Great advocate for Cumbrian hill farming
THE Cumbrian hill farming community lost one of its great advocates with the death in Leeds of Geoff Brown, former secretary of the Herdwick Sheep Breeders’ Association, aged 72.
Geoff served as secretary of the association for 18 years, and was also well known to farmers in the county through his work with Voluntary Action Cumbria — particularly his role as co-ordinator of the Fells and Dales Leader+ grants programme.
One of three sons of the late Jean and Leonard Brown, he was born and brought up in Northampton. His two brothers were Richard and Stephen. After leaving school, he studied history at Bangor University. It was during school and university holidays that he acquired his love of the Cumbrian fells and upland farming through visits to work at Hollins Farm, Ennerdale, which was run by relatives in the Rawling family.
He subsequently worked for Nottingham University in the field of adult education for farmers. It was while doing this that he met his first wife, Sue. The couple had a son, Noah.
Geoff moved to Cumbria in the late 1970s and went on to do a variety of jobs, including shepherding at Cold Fell, near Ennerdale, and Naddle Farm, Burnbanks, and working for the Groundwork Trust charity.
He took an active interest in politics — he served for a time as a local councillor representing the Labour Party — and environmental issues. It was during a march to protest against a plan to raise the level of Ennerdale Water that he met his second wife, Clare. They went on to have two sons, Joe and Lewis.
In 1990 he became secretary of the Herdwick breed society, which was then in dire financial straights — a state of affairs he rectified working with chairman Gilbert Tyson. His work for the association also involved the organisation of the annual tup registrations, production of newsletters, publication of flock books and co-ordinating the organisation’s activities.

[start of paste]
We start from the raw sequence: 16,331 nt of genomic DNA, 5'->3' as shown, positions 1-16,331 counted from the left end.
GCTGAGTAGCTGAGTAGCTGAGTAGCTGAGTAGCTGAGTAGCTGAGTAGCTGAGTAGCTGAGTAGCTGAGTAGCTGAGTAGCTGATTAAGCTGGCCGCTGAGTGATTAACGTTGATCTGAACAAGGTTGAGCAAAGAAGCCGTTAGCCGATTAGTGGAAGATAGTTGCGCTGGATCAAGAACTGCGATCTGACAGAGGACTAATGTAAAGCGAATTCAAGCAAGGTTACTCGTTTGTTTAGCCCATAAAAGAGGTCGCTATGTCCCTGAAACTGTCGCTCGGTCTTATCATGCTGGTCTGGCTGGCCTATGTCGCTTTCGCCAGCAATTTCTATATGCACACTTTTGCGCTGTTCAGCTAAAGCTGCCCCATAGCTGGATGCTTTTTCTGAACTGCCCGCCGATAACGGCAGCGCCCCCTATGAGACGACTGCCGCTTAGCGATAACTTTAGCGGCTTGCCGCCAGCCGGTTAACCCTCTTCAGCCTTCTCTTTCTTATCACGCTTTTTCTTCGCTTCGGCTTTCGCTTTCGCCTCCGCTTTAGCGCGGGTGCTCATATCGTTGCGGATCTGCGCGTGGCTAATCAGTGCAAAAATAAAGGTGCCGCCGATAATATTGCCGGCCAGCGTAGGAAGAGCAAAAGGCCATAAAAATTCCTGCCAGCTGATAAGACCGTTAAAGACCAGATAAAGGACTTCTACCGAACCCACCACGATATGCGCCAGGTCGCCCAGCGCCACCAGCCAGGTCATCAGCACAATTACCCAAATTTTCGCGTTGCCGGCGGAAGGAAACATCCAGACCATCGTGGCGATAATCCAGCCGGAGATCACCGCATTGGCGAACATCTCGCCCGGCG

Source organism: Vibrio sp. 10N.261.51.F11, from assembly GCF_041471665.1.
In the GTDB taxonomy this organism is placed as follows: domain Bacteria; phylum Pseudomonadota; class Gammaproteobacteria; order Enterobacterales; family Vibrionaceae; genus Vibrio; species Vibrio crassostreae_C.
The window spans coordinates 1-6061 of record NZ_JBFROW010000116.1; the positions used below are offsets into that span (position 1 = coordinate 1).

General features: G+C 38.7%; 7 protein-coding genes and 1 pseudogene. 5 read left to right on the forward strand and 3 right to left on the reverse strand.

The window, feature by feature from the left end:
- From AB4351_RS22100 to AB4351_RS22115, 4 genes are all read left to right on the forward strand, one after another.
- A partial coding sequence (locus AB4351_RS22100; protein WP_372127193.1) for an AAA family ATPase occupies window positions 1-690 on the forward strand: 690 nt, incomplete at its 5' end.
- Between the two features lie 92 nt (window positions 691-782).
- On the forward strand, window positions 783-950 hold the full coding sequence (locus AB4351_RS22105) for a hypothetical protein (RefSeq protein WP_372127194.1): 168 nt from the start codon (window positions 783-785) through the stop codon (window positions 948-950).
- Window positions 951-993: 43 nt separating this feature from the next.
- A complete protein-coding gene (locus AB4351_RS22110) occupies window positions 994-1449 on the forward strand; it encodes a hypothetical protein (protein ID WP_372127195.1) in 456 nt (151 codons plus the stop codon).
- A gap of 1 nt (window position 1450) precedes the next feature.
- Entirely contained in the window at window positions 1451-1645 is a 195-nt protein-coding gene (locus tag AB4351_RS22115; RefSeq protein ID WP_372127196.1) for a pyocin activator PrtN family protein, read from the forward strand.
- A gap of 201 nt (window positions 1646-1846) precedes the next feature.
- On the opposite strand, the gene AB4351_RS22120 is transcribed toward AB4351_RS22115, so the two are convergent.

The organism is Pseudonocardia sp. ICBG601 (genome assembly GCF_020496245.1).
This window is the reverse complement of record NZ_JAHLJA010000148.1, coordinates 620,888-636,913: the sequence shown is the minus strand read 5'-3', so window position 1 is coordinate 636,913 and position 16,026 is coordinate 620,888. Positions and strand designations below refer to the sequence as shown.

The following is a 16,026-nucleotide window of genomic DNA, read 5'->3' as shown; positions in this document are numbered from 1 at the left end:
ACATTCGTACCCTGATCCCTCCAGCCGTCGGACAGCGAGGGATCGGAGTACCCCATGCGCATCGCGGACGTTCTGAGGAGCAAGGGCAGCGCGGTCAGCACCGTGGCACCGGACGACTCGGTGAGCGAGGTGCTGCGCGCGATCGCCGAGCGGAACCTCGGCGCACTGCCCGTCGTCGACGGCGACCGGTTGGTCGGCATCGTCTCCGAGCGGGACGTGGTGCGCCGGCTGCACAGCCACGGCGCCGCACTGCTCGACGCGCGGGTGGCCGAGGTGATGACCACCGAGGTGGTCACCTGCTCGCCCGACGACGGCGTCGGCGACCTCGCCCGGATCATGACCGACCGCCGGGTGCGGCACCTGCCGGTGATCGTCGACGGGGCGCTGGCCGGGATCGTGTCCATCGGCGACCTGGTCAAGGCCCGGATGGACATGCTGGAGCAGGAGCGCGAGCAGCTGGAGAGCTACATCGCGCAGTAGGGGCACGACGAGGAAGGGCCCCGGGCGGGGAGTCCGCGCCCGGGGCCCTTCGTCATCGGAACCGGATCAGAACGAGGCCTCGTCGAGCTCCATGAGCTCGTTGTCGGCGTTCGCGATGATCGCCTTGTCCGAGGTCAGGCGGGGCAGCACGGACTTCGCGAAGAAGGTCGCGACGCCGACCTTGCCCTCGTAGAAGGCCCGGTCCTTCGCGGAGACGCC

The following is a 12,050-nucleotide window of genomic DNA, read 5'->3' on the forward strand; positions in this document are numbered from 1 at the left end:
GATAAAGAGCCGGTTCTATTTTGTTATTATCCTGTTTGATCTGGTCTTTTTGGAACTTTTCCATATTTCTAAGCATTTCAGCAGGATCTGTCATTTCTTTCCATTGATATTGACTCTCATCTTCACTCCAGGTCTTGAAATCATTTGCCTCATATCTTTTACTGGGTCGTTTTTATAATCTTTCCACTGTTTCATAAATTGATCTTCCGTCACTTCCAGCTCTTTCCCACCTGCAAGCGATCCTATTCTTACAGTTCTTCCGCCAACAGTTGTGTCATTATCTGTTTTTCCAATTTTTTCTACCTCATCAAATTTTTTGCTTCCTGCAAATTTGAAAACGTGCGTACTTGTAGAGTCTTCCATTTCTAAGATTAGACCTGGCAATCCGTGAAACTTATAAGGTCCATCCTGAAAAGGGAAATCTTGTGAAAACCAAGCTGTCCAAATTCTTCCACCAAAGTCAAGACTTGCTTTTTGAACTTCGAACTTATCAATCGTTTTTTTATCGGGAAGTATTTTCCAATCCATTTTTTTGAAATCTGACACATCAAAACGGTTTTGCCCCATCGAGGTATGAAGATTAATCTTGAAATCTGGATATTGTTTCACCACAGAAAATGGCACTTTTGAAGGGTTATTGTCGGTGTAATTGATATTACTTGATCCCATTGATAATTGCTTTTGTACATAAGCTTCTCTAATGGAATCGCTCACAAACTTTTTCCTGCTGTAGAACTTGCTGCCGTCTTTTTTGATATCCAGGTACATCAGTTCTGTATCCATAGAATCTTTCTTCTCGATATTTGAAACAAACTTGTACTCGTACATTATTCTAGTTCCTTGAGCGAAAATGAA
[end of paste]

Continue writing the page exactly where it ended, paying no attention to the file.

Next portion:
During the foot and mouth crisis of 2001 Geoff campaigned vigorously for the interests of farmers, contributing to a great many government consultations in the aftermath of the terrible events in Cumbria.
Through his association with Fells and Dales Leader+ he was able to give advice and support to a great many people and ensure the Herdwick breed was promoted wherever possible. Geoff also played a major role in the application for the Herdwick to gain protected designation of origin status and for the Lake District to become a world heritage site. His concern about the needs of rural communities resulted in Geoff moving to Scotland in 2008 to work for the Carnegie Trust, which works to improve the wellbeing of people across the UK and Ireland.
He wrote a seminal work on the Herdwick breed which was published in 2009, and in 2012 was president of the society.
HSBA secretary Amanda Carson said: “It was very fitting that at a celebration of the success of the Lake District world heritage site bid Lord Clarke of Windermere paid special tribute to Geoff, saying it was Geoff’s passionate speech about fell farming in 2005 that had re-energized the efforts to submit a bid.
“He was in touch with so many organisations and wrote volumes about farming as evidence to various committees and organisations. He was a lovely man — a great support to me when I took over from him as secretary — and held in such high regard by all who knew him.”
As addition to Herdwicks, Herdwick Sheep and the English Lake District, Geoff also wrote Sabotage, about industrial action and the trade union movement.
Geoff retired from the Carnegie Trust in 2011, and moved to Leeds in 2013. He was diagnosed with dementia two years later, and in 2017 moved to the Bedford Court care home, Horsforth.
He is survived by his brothers Stephen, West Midlands, and Richard, Northampton; first wife Sue, Bognor, and second wife Clare, Cockermouth; and sons Noah and Joe, both Leeds, and Lewis, West Cumbria.